17. John C Morris

    Department of Neurology, Washington University in St. Louis, St. Louis, United States
    Competing interests
    John C Morris, has received consulting fees from Barcelona Brain Research Center BBRC and Native Alzheimer Disease-Related Resource Center in Minority Aging Research, Ext Adv Board. The author has received payment or honoraria for lectures from Montefiore Grand Rounds, NY and Tetra-Inst ADRC seminar series, Grand Rds, NY. The author has participated on the Research Strategy Council for the Cure Alzheimer's Fund, the Diverse VCID Observational Study Monitoring Board and the LEADS Advisory Board, Indiana University. The author has no other competing interests to declare..
  18. Beau M Ances

    Department of Neurology, Washington University in St. Louis, St. Louis, United States
    Competing interests
    No competing interests declared.

Funding

National Institutes of Health (P01-AG026276)

  • John C Morris

National Institutes of Health (P01-AG03991)

  • John C Morris

National Institutes of Health (P30-AG066444)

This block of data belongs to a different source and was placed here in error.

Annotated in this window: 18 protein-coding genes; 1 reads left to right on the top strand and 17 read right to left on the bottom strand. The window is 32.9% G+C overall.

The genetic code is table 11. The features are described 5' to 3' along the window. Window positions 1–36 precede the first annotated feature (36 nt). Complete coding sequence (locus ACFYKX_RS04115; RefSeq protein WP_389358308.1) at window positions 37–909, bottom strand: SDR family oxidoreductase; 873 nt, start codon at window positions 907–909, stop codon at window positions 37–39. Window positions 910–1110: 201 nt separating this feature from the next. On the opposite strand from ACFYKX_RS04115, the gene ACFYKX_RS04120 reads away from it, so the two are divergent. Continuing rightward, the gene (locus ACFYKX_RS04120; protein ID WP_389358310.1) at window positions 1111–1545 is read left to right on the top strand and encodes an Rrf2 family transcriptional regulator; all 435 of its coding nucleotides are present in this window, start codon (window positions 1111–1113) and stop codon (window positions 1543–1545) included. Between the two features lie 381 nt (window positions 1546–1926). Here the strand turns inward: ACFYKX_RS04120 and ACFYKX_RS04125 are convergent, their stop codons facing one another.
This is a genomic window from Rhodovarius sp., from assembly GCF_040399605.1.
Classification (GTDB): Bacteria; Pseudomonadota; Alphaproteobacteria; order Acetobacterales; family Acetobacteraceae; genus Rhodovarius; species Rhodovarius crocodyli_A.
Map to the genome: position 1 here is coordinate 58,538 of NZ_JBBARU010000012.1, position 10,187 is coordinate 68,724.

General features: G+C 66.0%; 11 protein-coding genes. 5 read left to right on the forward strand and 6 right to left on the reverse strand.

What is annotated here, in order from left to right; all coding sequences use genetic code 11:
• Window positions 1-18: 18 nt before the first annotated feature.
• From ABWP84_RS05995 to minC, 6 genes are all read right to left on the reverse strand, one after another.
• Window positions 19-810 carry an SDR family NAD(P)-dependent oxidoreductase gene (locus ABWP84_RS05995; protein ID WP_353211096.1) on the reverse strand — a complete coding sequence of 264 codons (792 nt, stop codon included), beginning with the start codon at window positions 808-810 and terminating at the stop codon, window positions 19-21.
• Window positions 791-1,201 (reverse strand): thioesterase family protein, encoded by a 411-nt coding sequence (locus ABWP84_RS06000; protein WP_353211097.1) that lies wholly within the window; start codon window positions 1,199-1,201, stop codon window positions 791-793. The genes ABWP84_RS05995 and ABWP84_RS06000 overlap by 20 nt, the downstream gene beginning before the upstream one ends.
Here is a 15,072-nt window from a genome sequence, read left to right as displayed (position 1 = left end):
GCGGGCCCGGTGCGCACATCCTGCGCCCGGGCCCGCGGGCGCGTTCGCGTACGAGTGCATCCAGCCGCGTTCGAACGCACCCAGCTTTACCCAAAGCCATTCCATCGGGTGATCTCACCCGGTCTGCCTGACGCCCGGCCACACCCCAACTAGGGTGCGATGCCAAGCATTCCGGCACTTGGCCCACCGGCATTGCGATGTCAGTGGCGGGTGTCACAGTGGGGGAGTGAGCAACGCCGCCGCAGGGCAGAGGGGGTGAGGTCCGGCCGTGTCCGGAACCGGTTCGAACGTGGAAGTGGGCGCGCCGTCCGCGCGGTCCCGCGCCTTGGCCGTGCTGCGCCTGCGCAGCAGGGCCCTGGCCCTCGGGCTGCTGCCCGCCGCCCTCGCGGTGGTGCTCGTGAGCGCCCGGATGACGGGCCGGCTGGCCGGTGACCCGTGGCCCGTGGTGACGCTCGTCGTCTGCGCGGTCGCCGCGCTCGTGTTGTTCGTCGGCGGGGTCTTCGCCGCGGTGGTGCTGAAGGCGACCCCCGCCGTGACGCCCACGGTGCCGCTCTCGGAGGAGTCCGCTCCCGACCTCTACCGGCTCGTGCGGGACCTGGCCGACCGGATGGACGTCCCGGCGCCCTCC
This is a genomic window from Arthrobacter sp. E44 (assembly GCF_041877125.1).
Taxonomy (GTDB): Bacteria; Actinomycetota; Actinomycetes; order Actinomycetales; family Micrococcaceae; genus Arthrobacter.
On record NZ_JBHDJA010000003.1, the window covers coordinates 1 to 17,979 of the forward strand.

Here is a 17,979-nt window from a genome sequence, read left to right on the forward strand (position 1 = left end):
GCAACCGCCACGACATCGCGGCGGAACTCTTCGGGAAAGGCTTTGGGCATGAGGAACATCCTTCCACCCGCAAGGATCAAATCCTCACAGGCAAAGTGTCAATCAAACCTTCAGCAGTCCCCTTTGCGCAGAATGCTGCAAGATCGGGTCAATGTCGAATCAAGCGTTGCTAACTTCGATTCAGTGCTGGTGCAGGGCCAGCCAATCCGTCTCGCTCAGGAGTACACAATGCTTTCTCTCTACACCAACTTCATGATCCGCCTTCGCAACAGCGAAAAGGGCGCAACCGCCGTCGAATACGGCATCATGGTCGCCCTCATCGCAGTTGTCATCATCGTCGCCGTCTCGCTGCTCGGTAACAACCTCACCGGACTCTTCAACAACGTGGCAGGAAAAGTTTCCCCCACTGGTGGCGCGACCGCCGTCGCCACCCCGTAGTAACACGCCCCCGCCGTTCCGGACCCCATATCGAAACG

• John C Morris

National Institutes of Health (5-R01-AG052550)

  • Beau M Ances

National Institutes of Health (5-R01-AG057680)

  • Beau M Ances

National Institutes of Health (U19-AG032438)

  • Randall J Bateman

BrightFocus Foundation (A2022014F)

  • Peter R Millar

Alzheimer's Association (SG-20-690363-DIAN)

  • Randall J Bateman

The funders had no role in study design, data collection and interpretation, or the decision to submit the work for publication.

Ethics

Human subjects: All participants provided written informed consent in accordance with the Declaration of Helsinki and their local institutional review board. All procedures were approved by the Human Research Protection Office at WUSTL (IRB ID # 201204041).

Reviewing Editor

  1. Karla L Miller, University of Oxford, United Kingdom

Publication history

  1. Received: July 14, 2022
  2. Accepted: December 30, 2022
  3. Accepted Manuscript published: January 6, 2023 (version 1)

Copyright

© 2023, Millar et al.

This article is distributed under the terms of the Creative Commons Attribution License permitting unrestricted use and redistribution provided that the original author and source are credited.

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  1. Peter R Millar
  2. Brian A Gordon
  3. Patrick H Luckett
  4. Tammie LS Benzinger
  5. Carlos Cruchaga
  6. Anne M Fagan
  7. Jason Hassenstab
  8. Richard J Perrin
  9. Suzanne E Schindler
  10. Ricardo F Allegri
  11. Gregory S Day
  12. Martin Rhys Farlow
  13. Hiroshi Mori
  14. Georg Nübling
  15. The Dominantly Inherited Alzheimer Network
  16. Randall J Bateman
  17. John C Morris
  18. Beau M Ances
(2023)
Multimodal brain age estimates relate to Alzheimer disease biomarkers and cognition in early stages: a cross-sectional observational study
eLife 12:e81869.
https://doi.org/10.7554/eLife.81869